Monday, December 19, 2011

The story behind "Azana sinusa: remarks on range and records."

I previously promised to blog every one of my future publications. And finally, I am able to follow through on the first one. I'll be using Eisen's brilliant blog post about the "Stalking the 4th Domain" paper as a format guideline, but since this is very much a small scale natural history story rather than a large scale molecular biology story, I'm mostly making this up as I go. As a natural history story, it may not seem like science to all people. Taxonomist FPD Cotterill calls natural history an ideographic science, a science of details that provides the primary support for the wide scale theorems of law-like or nomothetic science. And as such, denigration of natural history does not fair well for biology in general. So I will pass by the naysayers and move forward.


Burington, ZL. 2011. Azana sinusa Coher, 1995 (Diptera: Mycetophilidae: Sciophilinae): remarks on range extension and collection records. Check List 7(6):815-816. PDF


The Backstory

In late 2010 I was attempting to organize the wet-stored specimens of Sciaroidea (fungus gnats) in the Clemson University Arthropod Collection. The CUAC does not have a very large collection of the group, only 100 to 200 specimens, most of them collected before 1990 by former students or in flight intercept traps. Fungus gnats are of great interest to me, since they are greatly understudied in North America, with perhaps less than 50% of all species described. In particular, I'm interested in the Family Keroplatidae, the predacious or web-spinning fungus gnats, the larvae of which spin a web of sticky silk to capture small arthropods or fungal spores. You may have heard of the cave glowworms of New Zealand, a popular ecotourist destination; these bioluminecent fungus gnat larvae are keroplatids.

I was using the genus key in the Manual of Nearctic Diptera (MND) (now available for free online) to identify the adults. Despite being thirty years old and somewhat out of date, the MND worked well enough for my purposes. When I identified specimens from two different vials as the genus Azana, Family Mycetophilidae, I was intrigued. The specimens were less than 10 cm in length, with a distinctive reduction or loss of the medial and cubital wing veins (see figure at end).

At the time of the Nearctic Manual's publication, no North American species of Azana had been described, although Vockeroth believed there was at least one species on the continent. Both Jean Laffoon and Elizabeth Fisher had previously noted collections of the genus which remain unconfirmed, from Minnesota and Cape Breton Island (Nova Scotia), respectively. It wasn't until 1995 that Edward Coher finally described this species from Maine, New Hampshire and Massachusetts as Azana sinusa, which tells you just how rarely collected this organism is. From an additional male specimen in the pinned collection, I was able to confirm from the genetalia that these were probably all A. sinusa Coher. Although Peter Kerr of California Department of Food and Agriculture recently described two new western species, A. malinamoena and A. frizzelli, A. sinusa remains the only Eastern species.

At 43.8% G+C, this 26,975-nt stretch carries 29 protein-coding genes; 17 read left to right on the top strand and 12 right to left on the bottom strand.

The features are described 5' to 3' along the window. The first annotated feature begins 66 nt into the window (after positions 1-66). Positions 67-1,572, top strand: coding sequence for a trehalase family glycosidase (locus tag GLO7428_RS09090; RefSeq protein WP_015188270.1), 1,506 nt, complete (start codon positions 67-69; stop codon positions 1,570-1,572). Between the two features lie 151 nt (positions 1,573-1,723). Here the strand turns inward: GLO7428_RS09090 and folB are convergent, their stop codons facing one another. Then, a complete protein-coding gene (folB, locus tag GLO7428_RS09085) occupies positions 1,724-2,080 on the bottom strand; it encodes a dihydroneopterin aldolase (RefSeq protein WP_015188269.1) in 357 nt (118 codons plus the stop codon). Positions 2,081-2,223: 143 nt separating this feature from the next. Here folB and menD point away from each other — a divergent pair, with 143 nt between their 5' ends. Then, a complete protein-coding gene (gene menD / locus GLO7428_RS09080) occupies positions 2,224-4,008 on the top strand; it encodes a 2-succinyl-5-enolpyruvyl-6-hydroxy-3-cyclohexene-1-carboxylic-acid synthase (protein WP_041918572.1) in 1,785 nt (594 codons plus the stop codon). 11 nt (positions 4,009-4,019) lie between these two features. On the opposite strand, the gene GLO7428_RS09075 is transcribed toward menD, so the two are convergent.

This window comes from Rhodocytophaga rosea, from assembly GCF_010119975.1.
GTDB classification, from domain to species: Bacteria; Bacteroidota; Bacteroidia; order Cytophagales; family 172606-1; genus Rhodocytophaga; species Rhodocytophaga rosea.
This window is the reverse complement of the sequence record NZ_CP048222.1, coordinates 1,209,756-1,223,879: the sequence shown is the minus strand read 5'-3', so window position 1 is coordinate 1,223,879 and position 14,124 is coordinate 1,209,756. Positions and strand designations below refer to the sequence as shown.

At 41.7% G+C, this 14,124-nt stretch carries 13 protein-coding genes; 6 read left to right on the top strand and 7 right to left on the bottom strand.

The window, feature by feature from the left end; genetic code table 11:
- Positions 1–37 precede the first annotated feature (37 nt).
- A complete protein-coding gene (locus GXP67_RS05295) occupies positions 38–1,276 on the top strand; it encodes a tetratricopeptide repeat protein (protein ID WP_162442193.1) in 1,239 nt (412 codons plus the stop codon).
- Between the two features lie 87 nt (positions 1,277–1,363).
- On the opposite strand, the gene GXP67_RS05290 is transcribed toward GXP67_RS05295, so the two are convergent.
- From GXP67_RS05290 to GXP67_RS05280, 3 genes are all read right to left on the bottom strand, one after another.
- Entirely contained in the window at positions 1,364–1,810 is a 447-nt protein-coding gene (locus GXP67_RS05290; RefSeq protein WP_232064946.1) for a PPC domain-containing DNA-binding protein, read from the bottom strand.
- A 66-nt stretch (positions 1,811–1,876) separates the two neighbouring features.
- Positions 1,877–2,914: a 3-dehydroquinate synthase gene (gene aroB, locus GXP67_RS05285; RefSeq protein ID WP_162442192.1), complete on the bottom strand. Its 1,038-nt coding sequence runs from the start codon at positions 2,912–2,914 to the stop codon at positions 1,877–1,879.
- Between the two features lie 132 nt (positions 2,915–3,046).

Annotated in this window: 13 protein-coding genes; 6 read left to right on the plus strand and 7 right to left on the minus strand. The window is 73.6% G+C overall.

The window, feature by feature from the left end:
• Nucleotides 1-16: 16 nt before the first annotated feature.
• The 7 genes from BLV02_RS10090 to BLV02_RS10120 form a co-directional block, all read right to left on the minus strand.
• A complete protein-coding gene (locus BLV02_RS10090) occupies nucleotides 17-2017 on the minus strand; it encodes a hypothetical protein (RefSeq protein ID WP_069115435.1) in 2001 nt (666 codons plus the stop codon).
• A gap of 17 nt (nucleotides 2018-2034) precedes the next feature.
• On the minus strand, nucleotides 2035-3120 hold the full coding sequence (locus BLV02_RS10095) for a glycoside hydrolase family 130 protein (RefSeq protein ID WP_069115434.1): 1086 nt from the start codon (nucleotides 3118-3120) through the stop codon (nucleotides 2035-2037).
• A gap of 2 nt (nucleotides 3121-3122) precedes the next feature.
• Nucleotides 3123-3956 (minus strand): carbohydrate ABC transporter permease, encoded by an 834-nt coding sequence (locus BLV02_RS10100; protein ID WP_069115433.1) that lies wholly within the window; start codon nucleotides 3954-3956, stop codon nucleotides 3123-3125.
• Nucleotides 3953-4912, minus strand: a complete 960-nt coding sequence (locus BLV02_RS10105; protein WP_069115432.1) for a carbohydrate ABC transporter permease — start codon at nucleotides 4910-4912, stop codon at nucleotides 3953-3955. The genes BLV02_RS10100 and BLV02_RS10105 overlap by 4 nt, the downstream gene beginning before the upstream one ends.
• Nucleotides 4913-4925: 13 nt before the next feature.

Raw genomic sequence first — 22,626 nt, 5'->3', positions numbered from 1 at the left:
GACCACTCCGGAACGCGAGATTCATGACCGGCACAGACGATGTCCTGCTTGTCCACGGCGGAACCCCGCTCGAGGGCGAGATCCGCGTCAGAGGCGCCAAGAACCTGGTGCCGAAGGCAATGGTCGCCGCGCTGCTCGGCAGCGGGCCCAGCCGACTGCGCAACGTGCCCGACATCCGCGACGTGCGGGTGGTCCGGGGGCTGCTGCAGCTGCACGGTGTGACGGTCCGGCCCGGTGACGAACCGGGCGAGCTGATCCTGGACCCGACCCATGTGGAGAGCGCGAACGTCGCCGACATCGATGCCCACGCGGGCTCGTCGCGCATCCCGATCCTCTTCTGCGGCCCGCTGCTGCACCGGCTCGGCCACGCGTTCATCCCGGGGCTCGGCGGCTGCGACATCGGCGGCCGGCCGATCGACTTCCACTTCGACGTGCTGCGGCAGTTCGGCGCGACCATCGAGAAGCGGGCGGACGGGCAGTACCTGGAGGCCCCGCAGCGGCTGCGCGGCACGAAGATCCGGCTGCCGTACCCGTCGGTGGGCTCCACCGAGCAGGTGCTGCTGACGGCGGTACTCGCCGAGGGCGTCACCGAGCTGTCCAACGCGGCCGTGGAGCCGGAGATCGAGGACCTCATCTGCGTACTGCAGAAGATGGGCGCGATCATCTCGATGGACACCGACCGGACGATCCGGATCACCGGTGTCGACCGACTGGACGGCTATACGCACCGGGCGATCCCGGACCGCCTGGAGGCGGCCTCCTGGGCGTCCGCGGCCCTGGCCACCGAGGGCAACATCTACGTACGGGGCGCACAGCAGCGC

All these facts were not so intriguing as was the /location/ of the collections: the coastal plain and sandhills of South Carolina. The type specimens from Coher's paper were collected in the mountains and coastal areas of New England, approximately 1200 km to the North, with no specimens ever collected below 40 degrees latitude. Since this continues to be a poorly known, seldom collected species, and since the specimens I had found in the CUAC were so far outside the known range, I decided to publish this information.


The Journal


I wanted to put a note here about the journal I chose for publication, since most readers are probably not familiar with it. Check List is a peer reviewed, open access online journal specializing in regional species lists and notes on range and distribution. Traditionally, a short note such as this would have been published in Entomological News, but that particular journal has had a large backlog over the last year; as I already had one article waiting for publication in that journal, I thought it wise to try Check List. Though the website and editors are Brazilian, the journal is published in American English, and the editors were timely about corresponding with me. The best thing about this journal is that it's completely open access and free for authors. Since they do not publish anything that might be considered a nomenclatural act or new species descriptions, a print version is not necessary. It also means that there is no limit on publication size, and that what limits the publication speed is the peer review process, correspondence time, and copy editing. I will say that the journal guidelines are very picky about formatting, and I was asked to remake the distribution map I originally provided; this is perhaps for the best. I will definitely be coming back to this journal with future manuscripts. They fill a publication niche that used to be a large portion of the entomological literature, but fallen into disrespect because publishing short notes is nowadays seen as cheating, as padding one's CV.


The Denouement